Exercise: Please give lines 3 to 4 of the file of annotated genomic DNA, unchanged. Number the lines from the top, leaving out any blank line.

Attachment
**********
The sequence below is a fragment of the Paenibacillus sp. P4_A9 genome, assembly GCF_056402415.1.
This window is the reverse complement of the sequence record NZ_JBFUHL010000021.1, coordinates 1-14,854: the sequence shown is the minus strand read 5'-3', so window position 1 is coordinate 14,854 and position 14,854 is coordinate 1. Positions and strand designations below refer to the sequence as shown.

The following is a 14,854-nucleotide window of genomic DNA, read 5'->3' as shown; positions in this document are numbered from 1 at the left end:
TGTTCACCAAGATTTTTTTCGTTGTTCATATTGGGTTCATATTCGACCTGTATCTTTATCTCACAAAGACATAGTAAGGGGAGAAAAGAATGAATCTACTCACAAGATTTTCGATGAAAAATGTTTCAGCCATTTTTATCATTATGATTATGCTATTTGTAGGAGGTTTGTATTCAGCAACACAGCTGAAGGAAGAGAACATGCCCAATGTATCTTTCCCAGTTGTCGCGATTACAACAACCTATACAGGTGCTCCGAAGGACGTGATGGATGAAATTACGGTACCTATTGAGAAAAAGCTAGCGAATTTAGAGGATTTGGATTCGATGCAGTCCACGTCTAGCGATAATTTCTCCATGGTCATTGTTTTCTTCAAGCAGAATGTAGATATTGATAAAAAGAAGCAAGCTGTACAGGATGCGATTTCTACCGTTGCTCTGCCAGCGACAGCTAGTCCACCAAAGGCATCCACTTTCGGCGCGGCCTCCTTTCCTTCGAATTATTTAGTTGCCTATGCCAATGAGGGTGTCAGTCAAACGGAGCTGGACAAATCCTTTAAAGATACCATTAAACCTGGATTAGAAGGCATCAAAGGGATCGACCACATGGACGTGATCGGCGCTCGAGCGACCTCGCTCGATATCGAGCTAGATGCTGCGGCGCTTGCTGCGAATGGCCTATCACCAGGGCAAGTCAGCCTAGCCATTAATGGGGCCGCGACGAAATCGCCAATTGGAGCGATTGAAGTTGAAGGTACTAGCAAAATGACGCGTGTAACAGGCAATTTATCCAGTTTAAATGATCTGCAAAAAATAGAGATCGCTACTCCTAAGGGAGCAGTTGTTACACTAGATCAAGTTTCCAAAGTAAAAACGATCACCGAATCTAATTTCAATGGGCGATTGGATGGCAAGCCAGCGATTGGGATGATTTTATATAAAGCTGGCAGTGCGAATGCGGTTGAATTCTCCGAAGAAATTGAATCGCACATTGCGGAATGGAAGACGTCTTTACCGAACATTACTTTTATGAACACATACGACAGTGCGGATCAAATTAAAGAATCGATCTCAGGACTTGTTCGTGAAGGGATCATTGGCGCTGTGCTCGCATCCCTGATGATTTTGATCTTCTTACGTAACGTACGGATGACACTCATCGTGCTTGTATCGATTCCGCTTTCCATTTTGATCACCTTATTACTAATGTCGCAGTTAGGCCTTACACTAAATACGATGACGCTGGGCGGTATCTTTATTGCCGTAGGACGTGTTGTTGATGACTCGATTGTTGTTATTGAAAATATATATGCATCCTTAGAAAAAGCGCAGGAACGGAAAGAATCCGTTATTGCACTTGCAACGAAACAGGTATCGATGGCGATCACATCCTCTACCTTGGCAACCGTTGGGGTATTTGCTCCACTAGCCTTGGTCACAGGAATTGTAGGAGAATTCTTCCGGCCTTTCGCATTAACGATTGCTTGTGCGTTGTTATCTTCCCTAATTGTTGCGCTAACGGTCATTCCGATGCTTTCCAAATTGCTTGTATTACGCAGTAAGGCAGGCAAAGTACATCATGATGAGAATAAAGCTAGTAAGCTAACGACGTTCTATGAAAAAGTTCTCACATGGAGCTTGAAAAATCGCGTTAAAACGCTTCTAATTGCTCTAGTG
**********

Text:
The following is a 14,854-nucleotide window of genomic DNA, read 5'->3' as shown; positions in this document are numbered from 1 at the left end:
TGTTCACCAAGATTTTTTTCGTTGTTCATATTGGGTTCATATTCGACCTGTATCTTTATCTCACAAAGACATAGTAAGGGGAGAAAAGAATGAATCTACTCACAAGATTTTCGATGAAAAATGTTTCAGCCATTTTTATCATTATGATTATGCTATTTGTAGGAGGTTTGTATTCAGCAACACAGCTGAAGGAAGAGAACATGCCCAATGTATCTTTCCCAGTTGTCGCGATTACAACAACCTATACAGGTGCTCCGAAGGACGTGATGGATGAAATTACGGTACCTATTGAGAAAAAGCTAGCGAATTTAGAGGATTTGGATTCGATGCAGTCCACGTCTAGCGATAATTTCTCCATGGTCATTGTTTTCTTCAAGCAGAATGTAGATATTGATAAAAAGAAGCAAGCTGTACAGGATGCGATTTCTACCGTTGCTCTGCCAGCGACAGCTAGTCCACCAAAGGCATCCACTTTCGGCGCGGCCTCCTTTCCTTCGAATTATTTAGTTGCCTATGCCAATGAGGGTGTCAGTCAAACGGAGCTGGACAAATCCTTTAAAGATACCATTAAACCTGGATTAGAAGGCATCAAAGGGATCGACCACATGGACGTGATCGGCGCTCGAGCGACCTCGCTCGATATCGAGCTAGATGCTGCGGCGCTTGCTGCGAATGGCCTATCACCAGGGCAAGTCAGCCTAGCCATTAATGGGGCCGCGACGAAATCGCCAATTGGAGCGATTGAAGTTGAAGGTACTAGCAAAATGACGCGTGTAACAGGCAATTTATCCAGTTTAAATGATCTGCAAAAAATAGAGATCGCTACTCCTAAGGGAGCAGTTGTTACACTAGATCAAGTTTCCAAAGTAAAAACGATCACCGAATCTAATTTCAATGGGCGATTGGATGGCAAGCCAGCGATTGGGATGATTTTATATAAAGCTGGCAGTGCGAATGCGGTTGAATTCTCCGAAGAAATTGAATCGCACATTGCGGAATGGAAGACGTCTTTACCGAACATTACTTTTATGAACACATACGACAGTGCGGATCAAATTAAAGAATCGATCTCAGGACTTGTTCGTGAAGGGATCATTGGCGCTGTGCTCGCATCCCTGATGATTTTGATCTTCTTACGTAACGTACGGATGACACTCATCGTGCTTGTATCGATTCCGCTTTCCATTTTGATCACCTTATTACTAATGTCGCAGTTAGGCCTTACACTAAATACGATGACGCTGGGCGGTATCTTTATTGCCGTAGGACGTGTTGTTGATGACTCGATTGTTGTTATTGAAAATATATATGCATCCTTAGAAAAAGCGCAGGAACGGAAAGAATCCGTTATTGCACTTGCAACGAAACAGGTATCGATGGCGATCACATCCTCTACCTTGGCAACCGTTGGGGTATTTGCTCCACTAGCCTTGGTCACAGGAATTGTAGGAGAATTCTTCCGGCCTTTCGCATTAACGATTGCTTGTGCGTTGTTATCTTCCCTAATTGTTGCGCTAACGGTCATTCCGATGCTTTCCAAATTGCTTGTATTACGCAGTAAGGCAGGCAAAGTACATCATGATGAGAATAAAGCTAGTAAGCTAACGACGTTCTATGAAAAAGTTCTCACATGGAGCTTGAAAAATCGCGTTAAAACGCTTCTAATTGCTCTAGTG